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The New Classics of Computer Science

A Rant A Day – The New Classics of Computer Science
The New Classics of Computer Science

Hello. Welcome to the second installment of A Rant a Day.

We all know about the classic texts of computer science (although, we may be a bit behind on our reading). We’ve heard a thousand times how important Knuth’s Art of Computer Programming, Abelson and Sussman’s Structure and Interpretation of Computer Programming, and the Gang of Four’s book on Design Patterns are.

But, I think these are sometime overemphasized – often to the neglect of other great books that have been written in the last few decades. Recently, I moved from Chicago to Cambridge and could only bring a few dozen books with me. I was forced to evaluate which are truly timeless classics, and which are just tutorials.

Now, don’t get me wrong – tutorials are great and do serve their purpose. I often reference Programming Perl or Practical Common Lisp. But they don’t change the way you think – they don’t have an impact which spans disciplines and languages and technologies.

When I sat down and thought about it, many of the books that have had the greatest impact on me as a programmer (and as a thinker in general) aren’t even Computer Science books. These books below often transcend their stated domain and impart a new way of looking at all problems.

* Godel, Escher, Bach: An Eternal Golden Braid

GEB is ostensibly about the hidden threads that hold together Mathematics, Art, and Music. But Hofstadter goes so much deeper than that. Through a series of Socratic Dialogues, the nature of thought and computation are revealed to us. And, along the way, this book touches on recursion, formal systems, lambda calculus, undecidability, complexity theory, and far more. If you only read one book on this list, it should be this one.
* The New Turing Omnibus

This book is extraordinary for the sheer breadth of topics it covers. I’ve noticed that many programmers stagnate and grow complacent with their existing tool set. They master a few tricks, and then just plateau – whenever any problem arises, they reach for a technique from their limited repertoire and think it’s the best solution. As the old cliche goes, when the only tool you have is a hammer, every problem looks like a nail.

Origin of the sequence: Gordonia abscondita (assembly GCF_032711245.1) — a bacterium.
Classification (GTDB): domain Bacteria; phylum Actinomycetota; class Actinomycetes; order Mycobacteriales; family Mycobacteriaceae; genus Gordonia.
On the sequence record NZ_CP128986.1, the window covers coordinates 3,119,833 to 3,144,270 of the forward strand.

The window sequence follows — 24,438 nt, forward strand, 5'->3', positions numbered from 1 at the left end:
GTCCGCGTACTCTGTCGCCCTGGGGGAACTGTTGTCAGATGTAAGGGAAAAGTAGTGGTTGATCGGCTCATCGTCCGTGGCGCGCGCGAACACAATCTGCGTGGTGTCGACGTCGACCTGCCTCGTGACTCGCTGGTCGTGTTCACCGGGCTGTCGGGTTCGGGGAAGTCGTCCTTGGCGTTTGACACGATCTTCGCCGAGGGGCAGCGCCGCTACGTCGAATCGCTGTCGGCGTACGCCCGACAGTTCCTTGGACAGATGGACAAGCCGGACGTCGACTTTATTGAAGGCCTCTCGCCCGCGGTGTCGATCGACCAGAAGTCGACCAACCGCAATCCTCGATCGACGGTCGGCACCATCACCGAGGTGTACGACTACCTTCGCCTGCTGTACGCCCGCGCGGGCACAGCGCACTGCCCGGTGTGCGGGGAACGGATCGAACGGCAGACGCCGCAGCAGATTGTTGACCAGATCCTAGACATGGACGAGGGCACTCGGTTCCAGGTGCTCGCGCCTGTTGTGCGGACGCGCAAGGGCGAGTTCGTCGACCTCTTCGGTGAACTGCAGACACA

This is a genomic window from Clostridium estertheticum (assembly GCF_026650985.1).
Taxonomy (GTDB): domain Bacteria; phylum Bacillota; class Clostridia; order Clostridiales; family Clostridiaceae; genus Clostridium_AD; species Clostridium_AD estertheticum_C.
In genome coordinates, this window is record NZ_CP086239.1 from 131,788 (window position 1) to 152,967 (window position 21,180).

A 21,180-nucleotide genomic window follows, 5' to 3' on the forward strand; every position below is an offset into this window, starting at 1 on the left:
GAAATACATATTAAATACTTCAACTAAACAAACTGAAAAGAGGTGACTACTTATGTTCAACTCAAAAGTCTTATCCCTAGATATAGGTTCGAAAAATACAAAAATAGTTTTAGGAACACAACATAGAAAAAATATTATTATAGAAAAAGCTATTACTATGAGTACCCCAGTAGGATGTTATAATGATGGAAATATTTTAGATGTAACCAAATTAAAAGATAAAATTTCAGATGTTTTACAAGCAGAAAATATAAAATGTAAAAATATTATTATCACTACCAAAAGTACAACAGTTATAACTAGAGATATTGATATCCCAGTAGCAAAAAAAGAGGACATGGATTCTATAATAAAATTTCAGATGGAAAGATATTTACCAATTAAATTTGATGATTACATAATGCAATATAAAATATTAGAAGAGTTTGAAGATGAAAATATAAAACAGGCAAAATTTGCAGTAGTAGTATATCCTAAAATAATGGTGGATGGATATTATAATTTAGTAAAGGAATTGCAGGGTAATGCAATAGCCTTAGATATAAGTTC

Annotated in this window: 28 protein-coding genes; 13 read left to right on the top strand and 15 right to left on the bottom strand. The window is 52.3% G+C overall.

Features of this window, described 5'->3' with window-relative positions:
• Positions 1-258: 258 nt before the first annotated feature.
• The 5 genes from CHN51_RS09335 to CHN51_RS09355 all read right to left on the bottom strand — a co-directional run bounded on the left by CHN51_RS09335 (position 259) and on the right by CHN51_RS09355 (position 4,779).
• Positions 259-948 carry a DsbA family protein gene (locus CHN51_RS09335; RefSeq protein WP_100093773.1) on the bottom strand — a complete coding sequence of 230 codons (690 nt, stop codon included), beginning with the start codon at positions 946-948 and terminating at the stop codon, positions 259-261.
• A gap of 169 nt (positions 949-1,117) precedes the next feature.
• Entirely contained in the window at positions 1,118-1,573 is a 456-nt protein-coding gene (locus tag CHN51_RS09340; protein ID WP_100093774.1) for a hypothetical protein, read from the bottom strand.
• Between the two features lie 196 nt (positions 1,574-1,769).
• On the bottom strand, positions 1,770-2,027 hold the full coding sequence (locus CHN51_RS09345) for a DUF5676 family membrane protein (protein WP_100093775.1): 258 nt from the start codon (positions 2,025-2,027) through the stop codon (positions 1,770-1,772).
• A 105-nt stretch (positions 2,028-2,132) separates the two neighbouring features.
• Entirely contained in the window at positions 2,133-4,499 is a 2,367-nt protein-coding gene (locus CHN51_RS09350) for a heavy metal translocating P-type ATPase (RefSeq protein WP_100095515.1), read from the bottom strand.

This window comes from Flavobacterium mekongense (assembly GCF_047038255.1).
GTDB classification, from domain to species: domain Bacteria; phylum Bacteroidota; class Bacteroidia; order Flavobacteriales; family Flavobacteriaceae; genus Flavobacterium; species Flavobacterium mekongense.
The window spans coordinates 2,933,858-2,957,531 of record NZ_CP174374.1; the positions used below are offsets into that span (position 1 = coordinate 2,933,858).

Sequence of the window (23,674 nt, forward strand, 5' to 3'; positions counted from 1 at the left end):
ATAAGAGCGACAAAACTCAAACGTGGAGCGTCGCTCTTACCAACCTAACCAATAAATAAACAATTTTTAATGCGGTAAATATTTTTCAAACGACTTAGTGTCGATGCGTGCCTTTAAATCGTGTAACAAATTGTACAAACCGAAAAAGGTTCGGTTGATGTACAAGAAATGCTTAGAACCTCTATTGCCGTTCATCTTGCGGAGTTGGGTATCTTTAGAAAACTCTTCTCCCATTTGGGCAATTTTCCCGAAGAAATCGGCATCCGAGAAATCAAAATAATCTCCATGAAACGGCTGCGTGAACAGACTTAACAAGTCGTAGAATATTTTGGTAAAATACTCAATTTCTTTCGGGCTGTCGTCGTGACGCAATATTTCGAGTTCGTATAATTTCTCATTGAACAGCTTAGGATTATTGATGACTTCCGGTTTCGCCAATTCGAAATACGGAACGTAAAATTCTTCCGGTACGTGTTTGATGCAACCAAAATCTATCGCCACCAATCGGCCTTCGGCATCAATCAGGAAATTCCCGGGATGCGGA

The new Turing Omnibus opens your eyes to new worlds. Everything from genetic algorithms, to pushdown automata, to computer vision techniques are fair game. This book doesn’t go into enough depth in any topic to actually teach you how to do anything – but it will teach what is possible, and will help you recognize the best tool for the job. You won’t understand the details of simulated annealing or the simplex algorithm, but when you encounter a new problem you will know the right approach to take, and will having a jumping off point for your research.
* Introduction to Algorithms

This, to me, is the new Art of Computer Programming. Although it is nice to learn efficient arithmetic algorithms using assembly on a MIX machine, it really isn’t what I’d like to focus on. I’d rather learn, for example, about an extremely clever disjoint set data structure which provides O(\alpha(n)) unions (where \alpha(n)=A^{-1}(n,n) and A is the Ackermann function) in high level pseudo-code. This book showed me a lot of novel techniques for proving an algorithm’s runtime and it has become my bible for elementary algorithms.
* Algebra and Geometry

First, this isn’t your high school algebra/geometry book (well, I suppose you could have done this in high school, but I didn’t at least). It is focused, primarily, on abstract algebra, linear algebra, and non-euclidean geometry. By the time I read this book, I had already taken courses in all those topics individually. But this book tied up a lot of loose ends and showed me many interconnections between seemingly disparate fields that I hadn’t picked up on on my own. It may be a little too intense for a first foray into higher math thought (at least I would have struggled a lot more, if I wasn’t familiar with so many of the topics going in), but it’s definitely a worthwhile read.
* The Road to Reality

The first half of this book is, hands down, the most incredible math tutorial I’ve ever seen. In the span of a few hundred pages, the author takes a reader up from elementary algebra and arithmetic all the way through calculus and large swathes of analysis, abstract algebra, number theory, geometry, and basically the better part of an undergraduate math education. After that, Penrose uses your newly minted math skills to teach physics from simple Newtonian mechanics, up through quantum mechanics and relativity, and even touching on some cutting edge work currently taking place on a “theory of everything.” Because of the tremendous amount of ground this book covers, it is extremely difficult to get through. Over the course of about a year, I often found myself giving up on exercises, and just glossing over some of the more intense sections. Reading this book can best be described as attempting to drink from a firehose: if even 20% of what Penrose throws at you sticks, you’ll be a better man for it. The math skills that this book imparts are alone worth the price of admission. Throw in the newfound understanding of all things physical, and this book is bargain for what you put in.

Those are a few of my favorite books, that are off the beaten track. If you have any to add, please leave a note. I’m already behind on my reading, but nothing like a bit of guilt to motivate me 😉


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